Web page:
A. The Devices Assessed Summary Report and the Devices Remediated Summary
Report are the only reports that provide historical data. By executing these reports and selecting
an entry from the Details or Last Remediated column, you will see the policy item, the old
value, the new value, time stamp, and the policy used during the assessment and/or remediation.
Q. My reports always provide information for all devices. How can I produce
reports on a filtered set of devices?
A. From the Reports tab, you can filter devices by selecting a specific group from the Reports,
Executive Summary, and Detailed Reports selections in the left-hand navigation menu. By
selecting any of these report options, you will see a Select Group option on the toolbar. Use the
Select Group option to filter devices before generating a report.
Q. Why is the Remediated Summary Report important?
A. Even though IPSC is designed to automatically provide device security assessment and
remediation in the background, you might want to know of any remediation patterns that exist in
your environment. You might notice a pattern in the Remediated Summary Report that shows a
specific device being remediated daily or quite frequently. This pattern would prompt
investigation as to why that particular device’s security settings are changing and frequently
requiring remediation.
Q. What is the required IPSC server hostname or DNS alias that enables
“automatic” Instant-On functionality?
A. hp-print-mgmt.
Q. Why don’t I see the Announcement Agent status on my device’s network or
security configuration page?
A. Your device might not support this feature yet or may require a firmware upgrade. Please refer to
the IPSC Release Notes (www.hp.com/go/ipsc) for details.
Q. Why does my device’s network or security configuration page show
Announcement Agent failed?
A. This status indicates that the printer did not establish an Instant-On connection with the IPSC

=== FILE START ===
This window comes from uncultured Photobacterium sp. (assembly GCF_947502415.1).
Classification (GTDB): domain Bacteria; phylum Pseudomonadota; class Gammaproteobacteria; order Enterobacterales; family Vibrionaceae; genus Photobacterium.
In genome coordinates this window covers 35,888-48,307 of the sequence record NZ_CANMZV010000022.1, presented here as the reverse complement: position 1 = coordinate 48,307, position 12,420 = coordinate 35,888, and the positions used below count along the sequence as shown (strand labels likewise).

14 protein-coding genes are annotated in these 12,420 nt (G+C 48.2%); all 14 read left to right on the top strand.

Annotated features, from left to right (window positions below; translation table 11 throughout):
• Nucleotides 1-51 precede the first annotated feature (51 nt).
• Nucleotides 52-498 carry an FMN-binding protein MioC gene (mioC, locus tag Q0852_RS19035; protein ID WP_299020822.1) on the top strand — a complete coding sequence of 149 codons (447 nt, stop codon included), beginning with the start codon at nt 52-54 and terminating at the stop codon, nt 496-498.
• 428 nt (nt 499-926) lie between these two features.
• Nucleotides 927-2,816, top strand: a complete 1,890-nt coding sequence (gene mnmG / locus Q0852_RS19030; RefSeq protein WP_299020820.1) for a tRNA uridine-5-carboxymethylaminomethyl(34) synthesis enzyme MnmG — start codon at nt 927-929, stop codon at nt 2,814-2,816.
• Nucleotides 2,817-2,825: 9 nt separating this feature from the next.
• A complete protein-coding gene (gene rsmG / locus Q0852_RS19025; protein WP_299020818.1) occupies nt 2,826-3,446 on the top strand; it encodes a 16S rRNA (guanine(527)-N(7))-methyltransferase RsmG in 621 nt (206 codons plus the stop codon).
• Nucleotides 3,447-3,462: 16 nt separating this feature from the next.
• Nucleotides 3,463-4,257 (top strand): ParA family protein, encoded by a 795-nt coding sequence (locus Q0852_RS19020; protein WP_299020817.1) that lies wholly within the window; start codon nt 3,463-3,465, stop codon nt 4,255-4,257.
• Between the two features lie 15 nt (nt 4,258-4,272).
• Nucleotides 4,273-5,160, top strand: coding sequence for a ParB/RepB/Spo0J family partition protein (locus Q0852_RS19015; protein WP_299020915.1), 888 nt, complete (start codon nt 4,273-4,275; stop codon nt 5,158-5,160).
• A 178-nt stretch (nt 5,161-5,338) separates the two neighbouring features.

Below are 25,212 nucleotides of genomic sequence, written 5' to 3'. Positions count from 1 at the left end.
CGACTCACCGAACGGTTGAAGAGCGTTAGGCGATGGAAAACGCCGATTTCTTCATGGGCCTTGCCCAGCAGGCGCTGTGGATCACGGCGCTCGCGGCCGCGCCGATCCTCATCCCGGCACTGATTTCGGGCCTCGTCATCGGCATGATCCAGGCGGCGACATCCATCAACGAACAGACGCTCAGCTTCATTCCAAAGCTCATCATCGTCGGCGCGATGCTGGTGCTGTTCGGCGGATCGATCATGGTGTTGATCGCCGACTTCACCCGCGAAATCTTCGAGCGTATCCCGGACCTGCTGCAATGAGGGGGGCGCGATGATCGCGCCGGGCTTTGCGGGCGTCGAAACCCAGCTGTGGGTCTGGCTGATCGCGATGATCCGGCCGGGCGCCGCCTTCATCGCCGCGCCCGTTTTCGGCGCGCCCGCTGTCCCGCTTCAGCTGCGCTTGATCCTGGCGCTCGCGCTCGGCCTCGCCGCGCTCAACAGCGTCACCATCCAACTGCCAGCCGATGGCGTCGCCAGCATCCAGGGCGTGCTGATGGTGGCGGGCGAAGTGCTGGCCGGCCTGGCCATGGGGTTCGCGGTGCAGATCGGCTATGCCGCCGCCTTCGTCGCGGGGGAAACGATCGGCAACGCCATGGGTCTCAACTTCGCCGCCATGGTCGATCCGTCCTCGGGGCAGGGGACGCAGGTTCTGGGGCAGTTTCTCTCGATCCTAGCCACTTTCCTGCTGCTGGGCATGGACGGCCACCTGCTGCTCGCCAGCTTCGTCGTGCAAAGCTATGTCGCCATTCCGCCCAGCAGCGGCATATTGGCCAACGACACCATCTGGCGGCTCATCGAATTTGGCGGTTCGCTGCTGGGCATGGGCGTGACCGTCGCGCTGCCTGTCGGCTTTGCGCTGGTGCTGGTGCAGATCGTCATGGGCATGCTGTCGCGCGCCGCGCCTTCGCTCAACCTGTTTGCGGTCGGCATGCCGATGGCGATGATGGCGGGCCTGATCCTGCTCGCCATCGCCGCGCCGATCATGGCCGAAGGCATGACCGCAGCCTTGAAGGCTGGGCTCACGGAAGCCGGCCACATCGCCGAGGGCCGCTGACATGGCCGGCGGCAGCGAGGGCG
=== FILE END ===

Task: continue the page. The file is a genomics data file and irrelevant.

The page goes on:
server. Probable reasons: The Instant-On feature is not enabled on the IPSC server, TCP Port
3329 is firewall blocked, or the DNS name of hp-print-mgmt is not resolved.
Q. Selecting Mutual Authentication as an Instant-On authentication option nullifies
a true out-of-the-box security experience. Why would I use this option for
A. Selecting Mutual Authentication requires the deployment of both device and IPSC certificates for
the Instant-On feature to function properly. This manual pre-staging of the device certainly
nullifies the initial out-of-box security experience. However, selecting Mutual Authentication
provides the most secure interaction for all other Instant-On scenarios. Because certificates
remain after a device cold reset, the device can remain somewhat secure until IPSC applies the
appropriate security policy.
Q. Does my device always receive the policy configured as the Initial Assessment
Policy during an Instant-On scenario?
A. If the device is new to the database or is flagged as “unassessed” in the database, it will receive
the Initial Assessment Policy during an Instant-On scenario. If the device is flagged as “assessed”
in the database, it will always receive the last policy it was assessed with.
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registered trademarks of Microsoft Corporation.
© 2013 Copyright Hewlett-Packard Development Company, L.P. The information contained herein is subject to
change without notice. The only warranties for HP products and services are set forth in the express warranty
statements accompanying such products and services. Nothing herein should be construed as constituting an
c02700115ENW, Rev. 2, December 2013